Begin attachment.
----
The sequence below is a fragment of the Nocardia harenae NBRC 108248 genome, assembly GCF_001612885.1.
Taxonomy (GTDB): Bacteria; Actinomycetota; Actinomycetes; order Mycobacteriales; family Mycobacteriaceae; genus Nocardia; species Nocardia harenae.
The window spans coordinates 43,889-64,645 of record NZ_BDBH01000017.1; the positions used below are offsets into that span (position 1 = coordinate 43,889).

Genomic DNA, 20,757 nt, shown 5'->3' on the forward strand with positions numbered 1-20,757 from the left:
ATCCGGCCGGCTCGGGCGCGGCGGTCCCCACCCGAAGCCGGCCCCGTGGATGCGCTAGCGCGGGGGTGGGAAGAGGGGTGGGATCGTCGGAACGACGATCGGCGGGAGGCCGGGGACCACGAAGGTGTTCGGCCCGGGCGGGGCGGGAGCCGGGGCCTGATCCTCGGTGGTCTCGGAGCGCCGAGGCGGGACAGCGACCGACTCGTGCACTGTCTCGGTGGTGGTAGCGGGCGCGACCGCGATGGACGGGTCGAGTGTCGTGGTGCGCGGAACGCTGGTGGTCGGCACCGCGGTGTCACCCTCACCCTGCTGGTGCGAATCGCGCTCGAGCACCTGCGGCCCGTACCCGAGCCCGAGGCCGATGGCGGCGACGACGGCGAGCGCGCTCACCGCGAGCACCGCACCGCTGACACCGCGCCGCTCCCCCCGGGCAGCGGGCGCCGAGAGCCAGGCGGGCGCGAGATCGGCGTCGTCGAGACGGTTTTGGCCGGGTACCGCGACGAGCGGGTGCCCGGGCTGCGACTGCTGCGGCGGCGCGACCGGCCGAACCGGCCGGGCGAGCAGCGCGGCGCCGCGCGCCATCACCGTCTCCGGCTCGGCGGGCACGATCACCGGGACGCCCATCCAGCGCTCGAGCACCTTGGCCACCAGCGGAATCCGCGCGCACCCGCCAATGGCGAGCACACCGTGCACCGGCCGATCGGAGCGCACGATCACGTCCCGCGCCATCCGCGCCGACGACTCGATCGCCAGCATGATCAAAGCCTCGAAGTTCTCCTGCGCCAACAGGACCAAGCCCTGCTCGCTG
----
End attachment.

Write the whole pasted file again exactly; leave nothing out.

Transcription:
The sequence below is a fragment of the Nocardia harenae NBRC 108248 genome, assembly GCF_001612885.1.
Taxonomy (GTDB): Bacteria; Actinomycetota; Actinomycetes; order Mycobacteriales; family Mycobacteriaceae; genus Nocardia; species Nocardia harenae.
The window spans coordinates 43,889-64,645 of record NZ_BDBH01000017.1; the positions used below are offsets into that span (position 1 = coordinate 43,889).

Genomic DNA, 20,757 nt, shown 5'->3' on the forward strand with positions numbered 1-20,757 from the left:
ATCCGGCCGGCTCGGGCGCGGCGGTCCCCACCCGAAGCCGGCCCCGTGGATGCGCTAGCGCGGGGGTGGGAAGAGGGGTGGGATCGTCGGAACGACGATCGGCGGGAGGCCGGGGACCACGAAGGTGTTCGGCCCGGGCGGGGCGGGAGCCGGGGCCTGATCCTCGGTGGTCTCGGAGCGCCGAGGCGGGACAGCGACCGACTCGTGCACTGTCTCGGTGGTGGTAGCGGGCGCGACCGCGATGGACGGGTCGAGTGTCGTGGTGCGCGGAACGCTGGTGGTCGGCACCGCGGTGTCACCCTCACCCTGCTGGTGCGAATCGCGCTCGAGCACCTGCGGCCCGTACCCGAGCCCGAGGCCGATGGCGGCGACGACGGCGAGCGCGCTCACCGCGAGCACCGCACCGCTGACACCGCGCCGCTCCCCCCGGGCAGCGGGCGCCGAGAGCCAGGCGGGCGCGAGATCGGCGTCGTCGAGACGGTTTTGGCCGGGTACCGCGACGAGCGGGTGCCCGGGCTGCGACTGCTGCGGCGGCGCGACCGGCCGAACCGGCCGGGCGAGCAGCGCGGCGCCGCGCGCCATCACCGTCTCCGGCTCGGCGGGCACGATCACCGGGACGCCCATCCAGCGCTCGAGCACCTTGGCCACCAGCGGAATCCGCGCGCACCCGCCAATGGCGAGCACACCGTGCACCGGCCGATCGGAGCGCACGATCACGTCCCGCGCCATCCGCGCCGACGACTCGATCGCCAGCATGATCAAAGCCTCGAAGTTCTCCTGCGCCAACAGGACCAAGCCCTGCTCGCTG